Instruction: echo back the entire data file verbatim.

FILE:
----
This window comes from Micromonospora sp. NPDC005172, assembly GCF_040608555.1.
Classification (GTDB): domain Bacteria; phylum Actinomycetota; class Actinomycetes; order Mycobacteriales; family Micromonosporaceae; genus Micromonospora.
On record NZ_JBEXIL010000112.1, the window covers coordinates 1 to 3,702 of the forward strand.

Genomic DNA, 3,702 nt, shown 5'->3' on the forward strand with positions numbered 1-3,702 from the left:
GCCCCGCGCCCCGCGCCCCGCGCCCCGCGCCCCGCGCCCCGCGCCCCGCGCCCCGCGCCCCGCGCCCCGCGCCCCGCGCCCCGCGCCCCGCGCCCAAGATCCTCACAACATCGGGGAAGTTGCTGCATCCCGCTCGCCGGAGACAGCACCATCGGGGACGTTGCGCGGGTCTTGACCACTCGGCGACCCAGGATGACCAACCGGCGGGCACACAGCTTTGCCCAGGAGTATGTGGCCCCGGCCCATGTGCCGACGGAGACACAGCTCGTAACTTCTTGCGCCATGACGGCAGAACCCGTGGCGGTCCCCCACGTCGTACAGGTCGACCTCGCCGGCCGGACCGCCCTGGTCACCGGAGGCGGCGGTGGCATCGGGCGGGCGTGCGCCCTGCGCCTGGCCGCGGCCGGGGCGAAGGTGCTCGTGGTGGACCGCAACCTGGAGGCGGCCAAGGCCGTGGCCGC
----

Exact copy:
This window comes from Micromonospora sp. NPDC005172, assembly GCF_040608555.1.
Classification (GTDB): domain Bacteria; phylum Actinomycetota; class Actinomycetes; order Mycobacteriales; family Micromonosporaceae; genus Micromonospora.
On record NZ_JBEXIL010000112.1, the window covers coordinates 1 to 3,702 of the forward strand.

Genomic DNA, 3,702 nt, shown 5'->3' on the forward strand with positions numbered 1-3,702 from the left:
GCCCCGCGCCCCGCGCCCCGCGCCCCGCGCCCCGCGCCCCGCGCCCCGCGCCCCGCGCCCCGCGCCCCGCGCCCCGCGCCCCGCGCCCCGCGCCCAAGATCCTCACAACATCGGGGAAGTTGCTGCATCCCGCTCGCCGGAGACAGCACCATCGGGGACGTTGCGCGGGTCTTGACCACTCGGCGACCCAGGATGACCAACCGGCGGGCACACAGCTTTGCCCAGGAGTATGTGGCCCCGGCCCATGTGCCGACGGAGACACAGCTCGTAACTTCTTGCGCCATGACGGCAGAACCCGTGGCGGTCCCCCACGTCGTACAGGTCGACCTCGCCGGCCGGACCGCCCTGGTCACCGGAGGCGGCGGTGGCATCGGGCGGGCGTGCGCCCTGCGCCTGGCCGCGGCCGGGGCGAAGGTGCTCGTGGTGGACCGCAACCTGGAGGCGGCCAAGGCCGTGGCCGC